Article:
14 November 2016
ByAppeared in BioNews 877
The Independent reports that one couple was given their child in a car park after the hospital asked the surrogate's husband to lead them off the premises before the handover could take place.
'It seems hospitals don't want to take any responsibility in case a legal dispute occurs and it has happened on their territory so they're liable', the woman involved told the newspaper.
Under UK law, as the birth mother the surrogate remains the legal parent of the child until a parental order is approved by the court that transfers legal parenthood to the intended parents. Natalie Gamble, a lawyer specialising in surrogacy, told The Independent that offsite transfers were 'relatively common' since 'hospitals do not wish to be involved in the handover of a child [to people] who are not legal parents'.
Surrogacy is not illegal in the UK, although surrogacy arrangements are not enforceable. It is also a criminal offence to advertise for a surrogate or surrogacy services, and to receive payment for brokering an arrangement. One mother told The Independent: 'We felt like we were stealing a baby'.
Former Labour MP Julie Hilling has criticised the practice of offsite transfers, saying that 'it makes surrogacy into something like a dirty secret, when actually it's a very positive choice'. She said that given the perceived increase in the use of surrogacy, changes must be made 'to ensure ridiculous things like that don't happen [anymore]'.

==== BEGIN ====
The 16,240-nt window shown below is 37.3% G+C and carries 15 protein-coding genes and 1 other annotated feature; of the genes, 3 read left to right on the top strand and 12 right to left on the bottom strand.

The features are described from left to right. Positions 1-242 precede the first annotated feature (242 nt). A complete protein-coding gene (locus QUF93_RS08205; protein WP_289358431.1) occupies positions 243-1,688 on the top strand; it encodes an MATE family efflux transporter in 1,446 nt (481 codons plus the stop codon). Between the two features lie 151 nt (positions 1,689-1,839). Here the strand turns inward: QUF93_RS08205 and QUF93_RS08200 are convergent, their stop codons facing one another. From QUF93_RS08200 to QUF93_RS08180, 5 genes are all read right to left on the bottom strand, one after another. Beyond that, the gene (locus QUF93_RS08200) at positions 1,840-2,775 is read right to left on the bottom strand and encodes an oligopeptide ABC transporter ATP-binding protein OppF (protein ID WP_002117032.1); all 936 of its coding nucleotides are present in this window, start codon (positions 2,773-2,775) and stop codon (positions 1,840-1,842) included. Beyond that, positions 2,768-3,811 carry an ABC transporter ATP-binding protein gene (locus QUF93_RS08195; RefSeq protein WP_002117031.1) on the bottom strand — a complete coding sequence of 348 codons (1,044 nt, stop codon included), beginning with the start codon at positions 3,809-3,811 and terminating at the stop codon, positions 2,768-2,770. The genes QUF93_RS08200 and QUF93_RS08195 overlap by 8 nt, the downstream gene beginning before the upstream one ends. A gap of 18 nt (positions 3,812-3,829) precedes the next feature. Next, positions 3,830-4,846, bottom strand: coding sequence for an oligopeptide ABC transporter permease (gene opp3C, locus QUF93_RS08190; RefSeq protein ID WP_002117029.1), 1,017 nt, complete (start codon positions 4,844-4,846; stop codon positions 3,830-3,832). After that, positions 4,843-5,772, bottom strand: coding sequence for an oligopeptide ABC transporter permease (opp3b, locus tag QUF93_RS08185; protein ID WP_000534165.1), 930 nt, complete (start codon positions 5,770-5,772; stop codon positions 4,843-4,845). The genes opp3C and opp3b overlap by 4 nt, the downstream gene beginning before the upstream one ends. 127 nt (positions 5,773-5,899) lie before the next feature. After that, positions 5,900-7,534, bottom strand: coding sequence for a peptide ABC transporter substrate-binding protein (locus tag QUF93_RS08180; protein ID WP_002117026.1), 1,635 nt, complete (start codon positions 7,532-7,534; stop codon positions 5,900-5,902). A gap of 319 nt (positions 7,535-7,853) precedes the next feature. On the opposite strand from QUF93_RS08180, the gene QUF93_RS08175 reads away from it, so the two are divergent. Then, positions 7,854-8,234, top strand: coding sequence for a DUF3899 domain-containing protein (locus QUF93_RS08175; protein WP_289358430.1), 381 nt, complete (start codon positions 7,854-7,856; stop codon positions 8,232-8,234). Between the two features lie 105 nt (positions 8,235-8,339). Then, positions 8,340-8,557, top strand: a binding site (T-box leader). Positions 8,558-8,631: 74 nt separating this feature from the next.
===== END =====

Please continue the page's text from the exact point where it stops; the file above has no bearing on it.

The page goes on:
Natalie Smith, a trustee of the charity Surrogacy UK, told the Daily Mail that 'no new parents should have to start their journey being made to feel demeaned and ignored, especially at such a life-changing, joyful and vulnerable time'.
In response to the reports, the Department of Health told The Independent that 'altruistic surrogacy is perfectly legal [in the UK] so it's unacceptable that some families feel they are being forced off NHS premises'. The Law Commission is currently considering whether to include surrogacy in its upcoming program of law reform, and The Independent says the Government has indicated that any changes could be introduced as early as 2020.